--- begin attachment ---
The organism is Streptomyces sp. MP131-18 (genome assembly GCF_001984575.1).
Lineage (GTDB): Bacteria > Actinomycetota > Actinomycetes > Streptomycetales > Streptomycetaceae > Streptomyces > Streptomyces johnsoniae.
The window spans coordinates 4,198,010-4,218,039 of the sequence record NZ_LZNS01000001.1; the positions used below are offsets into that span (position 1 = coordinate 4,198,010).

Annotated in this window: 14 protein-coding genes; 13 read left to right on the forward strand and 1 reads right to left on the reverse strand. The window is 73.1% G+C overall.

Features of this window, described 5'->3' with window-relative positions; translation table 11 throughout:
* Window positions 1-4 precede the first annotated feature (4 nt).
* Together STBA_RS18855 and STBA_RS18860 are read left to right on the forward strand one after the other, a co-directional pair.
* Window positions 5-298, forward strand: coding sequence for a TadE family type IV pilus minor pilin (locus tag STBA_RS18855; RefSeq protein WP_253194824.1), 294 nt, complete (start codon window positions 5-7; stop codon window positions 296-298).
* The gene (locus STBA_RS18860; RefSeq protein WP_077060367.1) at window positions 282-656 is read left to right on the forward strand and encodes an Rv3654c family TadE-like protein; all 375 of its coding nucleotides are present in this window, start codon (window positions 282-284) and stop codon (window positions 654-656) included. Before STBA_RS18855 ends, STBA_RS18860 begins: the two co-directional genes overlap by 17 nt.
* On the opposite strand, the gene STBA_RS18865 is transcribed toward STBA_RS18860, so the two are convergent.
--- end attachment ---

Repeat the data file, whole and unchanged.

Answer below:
The organism is Streptomyces sp. MP131-18 (genome assembly GCF_001984575.1).
Lineage (GTDB): Bacteria > Actinomycetota > Actinomycetes > Streptomycetales > Streptomycetaceae > Streptomyces > Streptomyces johnsoniae.
The window spans coordinates 4,198,010-4,218,039 of the sequence record NZ_LZNS01000001.1; the positions used below are offsets into that span (position 1 = coordinate 4,198,010).

Annotated in this window: 14 protein-coding genes; 13 read left to right on the forward strand and 1 reads right to left on the reverse strand. The window is 73.1% G+C overall.

Features of this window, described 5'->3' with window-relative positions; translation table 11 throughout:
* Window positions 1-4 precede the first annotated feature (4 nt).
* Together STBA_RS18855 and STBA_RS18860 are read left to right on the forward strand one after the other, a co-directional pair.
* Window positions 5-298, forward strand: coding sequence for a TadE family type IV pilus minor pilin (locus tag STBA_RS18855; RefSeq protein WP_253194824.1), 294 nt, complete (start codon window positions 5-7; stop codon window positions 296-298).
* The gene (locus STBA_RS18860; RefSeq protein WP_077060367.1) at window positions 282-656 is read left to right on the forward strand and encodes an Rv3654c family TadE-like protein; all 375 of its coding nucleotides are present in this window, start codon (window positions 282-284) and stop codon (window positions 654-656) included. Before STBA_RS18855 ends, STBA_RS18860 begins: the two co-directional genes overlap by 17 nt.
* On the opposite strand, the gene STBA_RS18865 is transcribed toward STBA_RS18860, so the two are convergent.